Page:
GBF Report - Polystyrene Foam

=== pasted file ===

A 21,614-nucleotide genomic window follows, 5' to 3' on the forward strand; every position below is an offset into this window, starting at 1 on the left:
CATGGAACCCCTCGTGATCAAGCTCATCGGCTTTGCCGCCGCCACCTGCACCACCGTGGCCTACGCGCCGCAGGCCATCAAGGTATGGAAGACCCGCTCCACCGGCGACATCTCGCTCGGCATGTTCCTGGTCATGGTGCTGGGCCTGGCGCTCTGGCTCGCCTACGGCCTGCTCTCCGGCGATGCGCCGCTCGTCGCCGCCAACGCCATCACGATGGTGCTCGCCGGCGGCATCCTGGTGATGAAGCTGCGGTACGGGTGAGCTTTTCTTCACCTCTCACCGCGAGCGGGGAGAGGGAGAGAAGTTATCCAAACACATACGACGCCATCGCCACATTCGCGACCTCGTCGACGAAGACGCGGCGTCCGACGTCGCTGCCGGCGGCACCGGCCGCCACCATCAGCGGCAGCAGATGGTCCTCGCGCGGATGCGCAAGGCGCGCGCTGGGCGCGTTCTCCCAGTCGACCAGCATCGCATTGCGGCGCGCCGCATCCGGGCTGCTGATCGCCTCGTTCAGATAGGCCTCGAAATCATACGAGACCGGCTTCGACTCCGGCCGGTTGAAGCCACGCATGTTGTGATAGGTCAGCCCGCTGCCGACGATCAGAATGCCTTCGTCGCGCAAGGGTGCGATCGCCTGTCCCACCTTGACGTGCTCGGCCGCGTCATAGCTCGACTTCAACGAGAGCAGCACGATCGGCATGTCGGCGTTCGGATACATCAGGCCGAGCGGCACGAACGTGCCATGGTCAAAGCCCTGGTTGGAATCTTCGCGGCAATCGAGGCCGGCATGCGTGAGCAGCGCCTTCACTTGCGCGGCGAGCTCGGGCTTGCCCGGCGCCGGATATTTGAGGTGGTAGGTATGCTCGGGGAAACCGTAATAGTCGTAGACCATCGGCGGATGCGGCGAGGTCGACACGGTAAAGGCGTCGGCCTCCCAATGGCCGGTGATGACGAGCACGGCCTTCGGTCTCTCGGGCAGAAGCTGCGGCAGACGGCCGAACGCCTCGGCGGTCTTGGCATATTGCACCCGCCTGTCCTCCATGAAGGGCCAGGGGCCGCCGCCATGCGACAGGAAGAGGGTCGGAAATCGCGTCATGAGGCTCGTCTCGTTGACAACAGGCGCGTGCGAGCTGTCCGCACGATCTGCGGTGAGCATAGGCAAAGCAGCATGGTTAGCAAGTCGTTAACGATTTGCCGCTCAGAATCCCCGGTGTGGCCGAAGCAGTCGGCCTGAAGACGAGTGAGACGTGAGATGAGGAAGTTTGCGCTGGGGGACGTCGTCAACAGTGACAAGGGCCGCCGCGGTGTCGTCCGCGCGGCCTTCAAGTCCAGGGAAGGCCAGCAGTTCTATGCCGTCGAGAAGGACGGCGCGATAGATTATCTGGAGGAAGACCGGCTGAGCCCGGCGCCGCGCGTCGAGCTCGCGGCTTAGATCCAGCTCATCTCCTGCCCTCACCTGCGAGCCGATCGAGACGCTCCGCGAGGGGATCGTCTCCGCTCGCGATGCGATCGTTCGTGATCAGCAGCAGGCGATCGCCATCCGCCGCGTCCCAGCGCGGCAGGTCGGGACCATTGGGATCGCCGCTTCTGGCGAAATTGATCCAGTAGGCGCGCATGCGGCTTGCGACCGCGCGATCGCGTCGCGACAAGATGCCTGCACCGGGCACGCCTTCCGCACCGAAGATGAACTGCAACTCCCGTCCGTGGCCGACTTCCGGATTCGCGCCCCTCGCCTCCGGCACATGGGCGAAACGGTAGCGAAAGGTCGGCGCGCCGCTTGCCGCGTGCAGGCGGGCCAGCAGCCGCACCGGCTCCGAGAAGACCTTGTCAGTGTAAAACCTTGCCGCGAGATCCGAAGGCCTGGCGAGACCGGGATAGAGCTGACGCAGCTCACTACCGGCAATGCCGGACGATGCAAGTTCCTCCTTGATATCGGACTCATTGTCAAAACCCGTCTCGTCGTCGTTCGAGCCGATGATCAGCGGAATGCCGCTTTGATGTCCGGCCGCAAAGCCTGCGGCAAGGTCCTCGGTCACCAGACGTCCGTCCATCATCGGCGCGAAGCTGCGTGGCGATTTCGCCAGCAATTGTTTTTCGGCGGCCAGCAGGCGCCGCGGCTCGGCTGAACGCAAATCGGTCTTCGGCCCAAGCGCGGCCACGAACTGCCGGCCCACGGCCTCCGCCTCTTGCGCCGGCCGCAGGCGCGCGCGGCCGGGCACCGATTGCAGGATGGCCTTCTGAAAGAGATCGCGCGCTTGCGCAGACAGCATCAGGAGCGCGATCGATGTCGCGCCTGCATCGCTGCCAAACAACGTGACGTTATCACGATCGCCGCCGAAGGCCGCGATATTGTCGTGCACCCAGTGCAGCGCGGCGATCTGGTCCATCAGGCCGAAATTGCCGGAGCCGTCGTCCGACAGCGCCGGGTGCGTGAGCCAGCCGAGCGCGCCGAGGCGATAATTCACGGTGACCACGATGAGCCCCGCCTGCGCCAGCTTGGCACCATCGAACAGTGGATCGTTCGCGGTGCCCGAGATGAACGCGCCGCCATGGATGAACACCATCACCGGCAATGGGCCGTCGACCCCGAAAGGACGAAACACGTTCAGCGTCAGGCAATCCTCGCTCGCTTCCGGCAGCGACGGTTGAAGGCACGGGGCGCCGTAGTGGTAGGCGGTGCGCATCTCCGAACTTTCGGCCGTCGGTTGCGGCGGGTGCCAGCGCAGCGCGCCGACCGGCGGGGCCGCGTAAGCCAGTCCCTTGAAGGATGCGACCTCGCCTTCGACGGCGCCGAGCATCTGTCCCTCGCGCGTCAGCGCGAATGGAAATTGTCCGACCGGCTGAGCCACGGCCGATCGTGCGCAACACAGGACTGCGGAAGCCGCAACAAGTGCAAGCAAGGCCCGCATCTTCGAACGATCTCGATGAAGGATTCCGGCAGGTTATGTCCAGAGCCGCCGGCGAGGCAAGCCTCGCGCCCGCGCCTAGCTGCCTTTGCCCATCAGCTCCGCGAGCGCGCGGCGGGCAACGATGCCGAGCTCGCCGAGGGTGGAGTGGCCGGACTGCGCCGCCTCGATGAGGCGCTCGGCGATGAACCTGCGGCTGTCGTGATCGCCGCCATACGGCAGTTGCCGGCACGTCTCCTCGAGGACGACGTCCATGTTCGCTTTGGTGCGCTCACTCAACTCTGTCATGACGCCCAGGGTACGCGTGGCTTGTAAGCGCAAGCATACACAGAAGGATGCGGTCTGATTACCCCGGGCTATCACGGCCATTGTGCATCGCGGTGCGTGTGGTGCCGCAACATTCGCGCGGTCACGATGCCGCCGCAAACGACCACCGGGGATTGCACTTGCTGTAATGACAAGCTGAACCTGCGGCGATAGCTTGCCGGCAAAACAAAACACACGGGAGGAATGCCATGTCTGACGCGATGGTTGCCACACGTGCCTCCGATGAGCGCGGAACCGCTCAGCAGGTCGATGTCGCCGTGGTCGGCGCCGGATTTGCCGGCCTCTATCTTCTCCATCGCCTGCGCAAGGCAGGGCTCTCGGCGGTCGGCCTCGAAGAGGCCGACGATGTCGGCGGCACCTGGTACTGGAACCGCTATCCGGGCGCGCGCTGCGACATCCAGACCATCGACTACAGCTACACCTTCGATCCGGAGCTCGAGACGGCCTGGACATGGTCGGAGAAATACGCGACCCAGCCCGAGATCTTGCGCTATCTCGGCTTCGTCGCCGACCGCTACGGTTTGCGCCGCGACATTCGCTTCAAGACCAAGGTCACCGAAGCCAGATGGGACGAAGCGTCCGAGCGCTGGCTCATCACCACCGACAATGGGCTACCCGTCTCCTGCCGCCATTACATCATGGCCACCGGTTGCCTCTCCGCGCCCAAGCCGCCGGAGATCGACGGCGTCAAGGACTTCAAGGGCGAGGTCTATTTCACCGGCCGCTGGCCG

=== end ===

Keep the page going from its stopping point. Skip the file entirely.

34 Appendix 6 .3 Styrene Styrene, also known as vinylbenzene, ethenylbenzene, cinnamene, or phenylethylene, is the monomer used to produce PS. In addition to PS, styrene is also used in the production of other plastics and resins, including fiberglass in boat hulls, copolymers used in piping, automotive components, refrigerator liners, and car battery enclosures (i.e. styrene-acrylonitrile and acrylonitrile-butadiene-styrene), styrene-butadiene rubber used in car tires, industrial hoses, and shoes, styrene-butadiene latex in carpet, paper coatings, and latex paints, and other styrene copolymer used in liquid t oner for photocopiers and printers (IARC, 2002; Luderer et al., 2006; NTP, 2016). Styrene has been detected in surface water, drinking water and fish in the Great Lakes area (Environment Canada & Health Canada, 1993). Styrene in water could be due to leachates, or from air. A study collecting air samples from 1988 to 1990 found styrene concentrations were highest in industrial areas in cities across Canada, with concentrations up to 34.20 ug/m3 (Dann, 1990). Styrene has also been detected in sewage, indoor air in single family homes, cigarettes, combustion from spark-ignition engines, waste incineration, and natural sources, including by-products from fungus and microbes (Concord Environmental, 1992; Environment Canada & Health Canada, 1993). Styrene volatizes rapidly from surface waters and typically has a half-life in water ranging from 1 to 60 hours (Min and Martin, 1992; Santodonato et al., 1980; Zoeteman et al., 1980). Volatilization depends on depth of the water body and degree of turbulence (Environment Canada & Health Canada, 1993; Zoeteman et al., 1980), and deep water can prolong styrene half-life values (Zoeteman et al., 1980; Alexander, 1990). In surveys of Canadian water supplies, elevated levels of styrene have been detected in raw and treated drinking water from the Great Lakes (Environment Canada & Health Canada, 1993). The maximum concentration measured in raw water during that study was 1.7 mg/L, in Cornwall (Environment Canada and Health Canada). A study of Great Lakes fish found styrene ranging between 15 and 100 mg/kg in walleye and splake caught in the St. Clair River (Bonner and Meresz, 1981)(Bonner and Meresz, 1981). According to the International Agency for Research on Cancer (IARC), there is evidence of styrene carcinogenicity from studies in experimental animals (NTP 2016). Styrene caused lung tumors (Cruzan et al., 2001), liver damage (Carlson, 2002; Vogie et al., 2004), and genotoxicity (genetic damage such as coding errors) (Vodicka et al., 2006). In vitro studies have observed mutagenic effects in cell cultures (Bastlova and Podlutsky, 1996). For human health, evidence on exposure to styrene is from epidemiological studies of workers exposed to styrene in the plastics and rubber industries (NTP 2016). These studies show increased mortality from cancer in the lymphohematopoietic system and increased damage in lymphocytes and with increased levels of DNA adducts (Kogevinas et al., 1994; Kolstad et al., 1995, 1994). Occupational exposure to styrene in the reinforced- plastics industry in Europe experienced increased cancer risks, including malignant lymphoma and leukemia when exposed to higher levels of styrene, or longer exposures (Kogevinas et al., 1994; Kolstad et al., 1995, 1994). Two studies from workers exposed to styrene from plastics manufacturing in the USA did not find significant associations between exposure to styrene and lymphohematopoietic cancer (Ruder et al., 2004; Wong et al., 1994), however, these studies have been criticized as having low statistical power to detect an association (IARC, 2002; NTP, 2016). A slightly increased risk of miscarriage was reported in Canadian women employed in the processing of PS, however, this observation was based on small sample size with poorly characterized exposure levels (McDonald et al., 1988). Styrene, styrene polymers, and styrene copolymers are often approved for use in food packaging (FDA, 2018), although small amounts may migrate to food from styrene-based plastic food packaging (ATSDR, 2010; Environment Canada & Health Canada, 1993; FDA, 2018). Since 2018, styrene is no longer permitted in food additives (i.e. chewing gum base) (FDA, 2018). Styrene concentrations in bottled water have a limit of 0.1 mg/L in the USA (FDA, 2019). No set limits could be found for Canada, although the presence of styrene has been reported in food and drink from containers made of PS (Environment Canada & Health Canada, 1993). For more information and references, see the National Toxicology Program (NTP) Report on Carcinogens, Fourteenth Edition, Styrene: